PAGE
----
The White House rushed to subdue speculation that it wants to intervene. In a statement, National Security Council spokesman Garrett Marquis said that “the United States government hears daily the concerns of Venezuelans from all walks of life — be they members of the ruling party, the security services, elements of civil society or from among the millions of citizens forced by the regime to flee abroad."

The statement added: “U.S. policy preference for a peaceful, orderly return to democracy in Venezuela remains unchanged.”

Of course, such a return is nowhere in sight. President Trump, meanwhile, has played the part of the hectoring American hegemon rather well. His administration included Venezuela among the mostly Muslim-majority countries targeted by Trump's travel ban, shutting the door to a nation in desperate need. He has touted the "military option" for Venezuela — rhetoric that sent sirens ringing on a continent all too familiar with American interventions. And reports indicate that Trump floated the possibility of an invasion not only to his top advisers, but to leaders of other Latin American countries.

But even were such an adventure now in the works, the new revelations suggest that Washington's allies on the ground would be woefully out of their depth. "The main request of the military plotters was encrypted radios, which they planned to use to communicate among themselves in order to capture Mr. Maduro and his lieutenants," noted the Times. "But the United States never granted the request, and after multiple meetings, the Venezuelans became frustrated. Mr. Maduro’s government has since jailed dozens of the conspirators, though many remain at large."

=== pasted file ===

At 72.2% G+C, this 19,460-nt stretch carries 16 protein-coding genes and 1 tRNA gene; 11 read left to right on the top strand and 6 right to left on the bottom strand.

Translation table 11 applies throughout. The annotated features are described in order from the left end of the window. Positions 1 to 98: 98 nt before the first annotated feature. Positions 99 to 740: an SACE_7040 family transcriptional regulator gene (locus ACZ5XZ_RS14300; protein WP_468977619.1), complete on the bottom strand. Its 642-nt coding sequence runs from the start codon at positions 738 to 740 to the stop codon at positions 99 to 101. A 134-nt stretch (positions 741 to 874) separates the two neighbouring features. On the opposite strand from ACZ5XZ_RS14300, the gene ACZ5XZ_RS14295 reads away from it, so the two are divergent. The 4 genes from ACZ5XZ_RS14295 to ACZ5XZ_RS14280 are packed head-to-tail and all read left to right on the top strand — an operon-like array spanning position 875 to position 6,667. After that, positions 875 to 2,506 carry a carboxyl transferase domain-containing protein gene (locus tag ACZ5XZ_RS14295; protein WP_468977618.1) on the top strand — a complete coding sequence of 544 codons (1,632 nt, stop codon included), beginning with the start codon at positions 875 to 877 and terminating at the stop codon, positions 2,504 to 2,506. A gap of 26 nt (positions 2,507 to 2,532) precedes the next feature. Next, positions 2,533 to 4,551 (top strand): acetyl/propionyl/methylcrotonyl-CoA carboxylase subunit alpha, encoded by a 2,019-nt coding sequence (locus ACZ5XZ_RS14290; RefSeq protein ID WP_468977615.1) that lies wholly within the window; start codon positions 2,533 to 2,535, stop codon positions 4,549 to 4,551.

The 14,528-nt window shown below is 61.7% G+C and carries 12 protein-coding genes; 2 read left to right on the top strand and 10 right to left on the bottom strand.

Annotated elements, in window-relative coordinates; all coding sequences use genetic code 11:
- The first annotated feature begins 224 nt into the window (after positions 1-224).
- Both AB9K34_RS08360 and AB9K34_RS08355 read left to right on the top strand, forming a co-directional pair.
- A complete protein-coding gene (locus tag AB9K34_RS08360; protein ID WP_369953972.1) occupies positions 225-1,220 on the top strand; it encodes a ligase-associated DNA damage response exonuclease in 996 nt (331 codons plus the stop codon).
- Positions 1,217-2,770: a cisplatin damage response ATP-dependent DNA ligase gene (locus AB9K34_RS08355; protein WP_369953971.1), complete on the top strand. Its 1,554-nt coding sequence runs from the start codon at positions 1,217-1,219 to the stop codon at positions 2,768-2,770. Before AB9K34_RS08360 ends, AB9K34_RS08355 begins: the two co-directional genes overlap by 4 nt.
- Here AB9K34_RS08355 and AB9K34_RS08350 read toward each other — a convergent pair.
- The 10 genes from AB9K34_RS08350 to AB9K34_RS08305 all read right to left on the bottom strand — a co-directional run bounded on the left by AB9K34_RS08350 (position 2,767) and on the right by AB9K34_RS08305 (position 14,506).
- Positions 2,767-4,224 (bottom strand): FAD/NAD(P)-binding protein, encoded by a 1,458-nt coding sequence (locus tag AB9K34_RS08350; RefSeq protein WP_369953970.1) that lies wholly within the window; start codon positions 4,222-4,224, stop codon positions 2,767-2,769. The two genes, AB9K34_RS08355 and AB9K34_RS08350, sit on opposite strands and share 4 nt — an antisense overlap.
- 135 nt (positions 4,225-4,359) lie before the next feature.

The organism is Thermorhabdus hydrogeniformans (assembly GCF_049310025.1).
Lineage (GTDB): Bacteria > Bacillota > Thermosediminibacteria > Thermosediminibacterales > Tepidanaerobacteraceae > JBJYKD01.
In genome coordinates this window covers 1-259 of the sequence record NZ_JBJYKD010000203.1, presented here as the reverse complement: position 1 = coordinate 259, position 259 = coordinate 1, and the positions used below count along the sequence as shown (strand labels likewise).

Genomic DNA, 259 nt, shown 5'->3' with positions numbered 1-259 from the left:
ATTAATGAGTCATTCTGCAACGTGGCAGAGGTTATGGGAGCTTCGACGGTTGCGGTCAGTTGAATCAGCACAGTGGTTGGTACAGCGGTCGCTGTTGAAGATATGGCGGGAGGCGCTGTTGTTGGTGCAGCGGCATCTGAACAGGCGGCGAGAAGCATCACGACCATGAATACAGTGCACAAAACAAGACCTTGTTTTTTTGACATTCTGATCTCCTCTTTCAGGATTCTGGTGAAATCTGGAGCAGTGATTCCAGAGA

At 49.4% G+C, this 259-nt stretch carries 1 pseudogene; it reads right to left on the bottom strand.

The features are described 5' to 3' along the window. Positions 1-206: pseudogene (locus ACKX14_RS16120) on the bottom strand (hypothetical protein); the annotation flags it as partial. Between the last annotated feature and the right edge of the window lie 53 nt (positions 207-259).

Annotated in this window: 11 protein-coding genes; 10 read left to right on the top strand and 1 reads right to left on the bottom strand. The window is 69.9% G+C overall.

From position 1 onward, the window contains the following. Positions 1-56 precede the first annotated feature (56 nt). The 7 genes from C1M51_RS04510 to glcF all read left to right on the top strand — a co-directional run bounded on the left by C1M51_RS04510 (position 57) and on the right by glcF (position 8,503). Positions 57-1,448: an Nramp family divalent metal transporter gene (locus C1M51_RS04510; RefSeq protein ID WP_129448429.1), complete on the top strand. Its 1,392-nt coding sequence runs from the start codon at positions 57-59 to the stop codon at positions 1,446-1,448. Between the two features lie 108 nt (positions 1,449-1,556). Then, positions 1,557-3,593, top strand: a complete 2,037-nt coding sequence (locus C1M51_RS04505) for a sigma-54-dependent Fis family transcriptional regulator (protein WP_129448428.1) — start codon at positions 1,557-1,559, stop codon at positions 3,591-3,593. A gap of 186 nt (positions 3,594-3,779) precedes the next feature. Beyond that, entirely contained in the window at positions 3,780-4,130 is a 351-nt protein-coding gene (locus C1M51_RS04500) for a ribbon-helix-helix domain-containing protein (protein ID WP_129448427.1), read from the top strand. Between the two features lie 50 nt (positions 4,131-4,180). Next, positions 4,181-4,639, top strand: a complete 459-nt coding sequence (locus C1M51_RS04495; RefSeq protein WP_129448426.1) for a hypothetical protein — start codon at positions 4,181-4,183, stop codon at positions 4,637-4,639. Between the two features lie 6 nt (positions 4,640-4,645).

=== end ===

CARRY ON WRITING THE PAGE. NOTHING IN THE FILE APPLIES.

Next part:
In an era of smartphones and encrypted apps, the request for radios struck other Venezuelan observers as absurd. “It’s just another reminder that the guys atop the military—our putative saviors—are not only very, very criminal: they’re also painfully stupid,” wrote Francisco Toro of the Caracas Chronicles blog. “A plot that relies on people operating on this level of sophistication will only fail. Which, obviously, the Americans saw right away.”

“It makes no sense to support a military coup in Latin America. They always end badly, but it’s worth listening to these people,” said Adam Isacson, of the Washington Office on Latin America, to The Post. “What is their level of discontent? Do they have broad-based support among the population or are they just a bunch of renegades? Do they have an honest plan to start elections? The military is a black box.”

The irony of the moment is that Trump himself is careening down a dark path even as his administration puzzles over how to confront a destructive and destabilizing regime in Venezuela. Trump fulminated over threats to his rule posed, in part, by an anonymous insider who penned an astonishing op-ed on how Trump aides are protecting the country from the president’s consistently bad instincts.

“He’s remarkable in his lack of appreciation for democratic values and institutions. And I think that’s where some of the greatest damage is being done," Sen. Bob Corker (R-Tenn.) told CNN's Manu Raju last week. "Left to his own accord, our country would look somewhat like Venezuela."